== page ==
Culture At Large

Top posts of 2012

Josh Larsen

Ranking popular posts at the end of the year always means skewed results, as anything written in the last month or two doesn’t have the time to make up ground on stories published earlier in the year. Still, the exercise offers a glimpse of the Think Christian pieces that garnered the most interest in 2012. Here are the top five, according to their number of unique pageviews.

1. Do women really want 50 Shades of Grey?

“Should Christians read these books? I think Christians who choose to read the books should start talking openly about their responses to 50 Shades. If we believe that Christ’s redemption shapes our response to culture, we cannot be afraid of what our culture is talking about.”

- Julia K. Stronks

2. Blue Like Jazz, not like Courageous

“The content is never gratuitous and those Christians not sent running to the exits after the first 20 minutes will likely get caught up in the loves, fears, ambitions and secrets of these compelling characters the way they would in a real movie. It’s doubtful this film will bring Southern Baptists out by the van-load, to be sure. But anyone interested in an honest and genuinely funny look at the painful process of growing past religiosity and into the kind of faith that draws others in will find much to love.”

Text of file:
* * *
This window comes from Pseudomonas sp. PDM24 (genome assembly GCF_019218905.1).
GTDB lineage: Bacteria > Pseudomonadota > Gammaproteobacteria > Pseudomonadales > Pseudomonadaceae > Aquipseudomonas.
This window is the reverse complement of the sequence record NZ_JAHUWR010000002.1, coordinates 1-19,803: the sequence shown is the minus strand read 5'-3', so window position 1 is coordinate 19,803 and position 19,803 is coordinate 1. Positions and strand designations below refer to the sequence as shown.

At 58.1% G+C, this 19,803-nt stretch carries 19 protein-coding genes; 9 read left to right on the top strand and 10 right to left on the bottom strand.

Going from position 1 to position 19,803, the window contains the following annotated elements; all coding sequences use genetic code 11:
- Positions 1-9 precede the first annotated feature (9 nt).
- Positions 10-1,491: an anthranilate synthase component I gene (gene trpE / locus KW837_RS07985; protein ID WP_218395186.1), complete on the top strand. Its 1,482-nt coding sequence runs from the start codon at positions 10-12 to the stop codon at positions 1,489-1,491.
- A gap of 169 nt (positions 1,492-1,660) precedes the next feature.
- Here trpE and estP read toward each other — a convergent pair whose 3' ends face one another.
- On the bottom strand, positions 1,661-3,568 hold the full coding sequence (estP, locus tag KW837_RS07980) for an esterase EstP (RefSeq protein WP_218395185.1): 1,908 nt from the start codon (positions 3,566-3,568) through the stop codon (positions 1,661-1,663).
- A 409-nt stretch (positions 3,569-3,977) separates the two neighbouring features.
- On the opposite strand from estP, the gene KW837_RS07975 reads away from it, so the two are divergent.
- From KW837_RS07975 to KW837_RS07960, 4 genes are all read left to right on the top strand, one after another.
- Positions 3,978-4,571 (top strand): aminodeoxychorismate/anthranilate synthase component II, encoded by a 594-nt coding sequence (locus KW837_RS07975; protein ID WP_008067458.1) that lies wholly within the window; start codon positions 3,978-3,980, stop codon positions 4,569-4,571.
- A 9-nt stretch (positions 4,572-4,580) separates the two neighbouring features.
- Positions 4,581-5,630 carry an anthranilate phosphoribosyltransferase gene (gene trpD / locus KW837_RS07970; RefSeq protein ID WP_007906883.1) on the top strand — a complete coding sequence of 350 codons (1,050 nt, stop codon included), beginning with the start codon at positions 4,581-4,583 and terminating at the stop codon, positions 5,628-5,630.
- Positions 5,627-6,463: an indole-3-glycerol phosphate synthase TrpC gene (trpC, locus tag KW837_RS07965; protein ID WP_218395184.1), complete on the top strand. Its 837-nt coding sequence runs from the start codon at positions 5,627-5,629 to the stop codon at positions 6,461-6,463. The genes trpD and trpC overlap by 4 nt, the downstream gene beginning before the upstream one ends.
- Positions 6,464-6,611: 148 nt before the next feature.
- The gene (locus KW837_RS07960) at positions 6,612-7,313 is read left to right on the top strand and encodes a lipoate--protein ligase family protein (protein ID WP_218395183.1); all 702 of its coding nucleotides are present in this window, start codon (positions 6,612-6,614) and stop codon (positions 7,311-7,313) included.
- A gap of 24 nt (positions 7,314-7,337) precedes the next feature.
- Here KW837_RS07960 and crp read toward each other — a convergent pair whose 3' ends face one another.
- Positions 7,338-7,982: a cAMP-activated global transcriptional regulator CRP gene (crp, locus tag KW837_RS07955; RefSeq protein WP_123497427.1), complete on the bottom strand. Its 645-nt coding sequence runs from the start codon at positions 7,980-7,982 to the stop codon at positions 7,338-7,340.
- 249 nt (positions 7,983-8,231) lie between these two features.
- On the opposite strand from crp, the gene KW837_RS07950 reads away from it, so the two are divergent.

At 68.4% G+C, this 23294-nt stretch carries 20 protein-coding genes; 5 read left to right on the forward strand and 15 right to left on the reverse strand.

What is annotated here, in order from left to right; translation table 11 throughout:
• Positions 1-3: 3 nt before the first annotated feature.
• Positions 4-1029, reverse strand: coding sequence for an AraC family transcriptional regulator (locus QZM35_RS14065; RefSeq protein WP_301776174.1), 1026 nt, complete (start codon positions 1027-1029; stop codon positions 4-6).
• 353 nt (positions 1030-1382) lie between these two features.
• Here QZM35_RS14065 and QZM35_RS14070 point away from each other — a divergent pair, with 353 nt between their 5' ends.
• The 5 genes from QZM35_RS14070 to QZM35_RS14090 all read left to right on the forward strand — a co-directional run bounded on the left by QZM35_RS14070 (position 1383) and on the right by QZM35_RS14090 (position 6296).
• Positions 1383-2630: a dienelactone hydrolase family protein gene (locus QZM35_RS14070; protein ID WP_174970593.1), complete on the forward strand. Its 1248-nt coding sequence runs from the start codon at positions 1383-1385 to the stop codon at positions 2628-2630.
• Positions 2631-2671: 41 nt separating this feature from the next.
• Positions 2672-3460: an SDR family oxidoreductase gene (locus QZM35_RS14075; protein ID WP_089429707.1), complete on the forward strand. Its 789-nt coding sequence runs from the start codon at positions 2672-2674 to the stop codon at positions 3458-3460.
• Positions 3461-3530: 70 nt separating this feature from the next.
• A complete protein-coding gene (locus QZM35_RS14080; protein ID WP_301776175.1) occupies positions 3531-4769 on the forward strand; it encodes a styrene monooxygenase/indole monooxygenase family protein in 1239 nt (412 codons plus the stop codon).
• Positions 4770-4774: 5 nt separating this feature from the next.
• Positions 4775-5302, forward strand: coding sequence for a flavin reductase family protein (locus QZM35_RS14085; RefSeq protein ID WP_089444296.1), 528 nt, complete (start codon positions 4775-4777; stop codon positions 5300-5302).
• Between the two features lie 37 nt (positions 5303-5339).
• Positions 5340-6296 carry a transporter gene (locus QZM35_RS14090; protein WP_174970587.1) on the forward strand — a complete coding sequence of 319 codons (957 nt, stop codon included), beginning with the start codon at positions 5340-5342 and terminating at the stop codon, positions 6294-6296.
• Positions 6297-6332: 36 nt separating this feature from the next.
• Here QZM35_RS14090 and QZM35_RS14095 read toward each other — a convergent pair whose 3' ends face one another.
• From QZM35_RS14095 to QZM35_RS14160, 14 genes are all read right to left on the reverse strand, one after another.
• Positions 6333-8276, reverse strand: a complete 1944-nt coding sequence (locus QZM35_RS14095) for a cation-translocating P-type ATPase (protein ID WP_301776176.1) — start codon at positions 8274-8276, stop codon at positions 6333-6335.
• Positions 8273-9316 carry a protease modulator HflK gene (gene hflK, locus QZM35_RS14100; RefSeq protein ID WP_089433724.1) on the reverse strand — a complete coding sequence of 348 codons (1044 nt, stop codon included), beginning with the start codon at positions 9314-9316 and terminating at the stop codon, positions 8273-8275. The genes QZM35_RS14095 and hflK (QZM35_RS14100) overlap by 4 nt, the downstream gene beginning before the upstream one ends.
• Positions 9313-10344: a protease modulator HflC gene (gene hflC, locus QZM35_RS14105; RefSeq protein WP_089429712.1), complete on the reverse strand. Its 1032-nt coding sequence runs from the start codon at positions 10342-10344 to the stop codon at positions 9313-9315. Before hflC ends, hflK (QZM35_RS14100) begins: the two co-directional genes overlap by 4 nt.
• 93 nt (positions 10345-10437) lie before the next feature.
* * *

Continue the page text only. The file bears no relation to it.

- John J. Thompson

3. The curious evangelical silence over Trayvon Martin

“As Rick Warren, pastor of Saddleback Church, is visiting Rwanda as part of the church’s ministry there, it seems that evangelical leaders choose not to minister to Trayvon Martin’s family or any family of a murdered African-American teen. It’s almost as if it’s easier and less complicated to aid blacks in Africa than it is to stand up for and seek justice for blacks in America. Or does this case reveal something else?”

- Kimberly Davis

4. Why eating at Chick-fil-A isn’t the same as taking communion

“When a culture-wars worldview overtakes a Christian worldview, one result is that we become unable to recognize that things like food, commerce and the arts operate in a way that should be irreducible to a political stance.”

- Branson Parler

5. Why Christians should be OK with the Supreme Court’s health-care call

“Christians, no matter what their politics, should be OK with this Supreme Court decision and we should resist the temptation to make this the lynchpin on which we base our upcoming election decisions.”

- Julia K. Stronks

Topics: Culture At Large, News & Politics, Media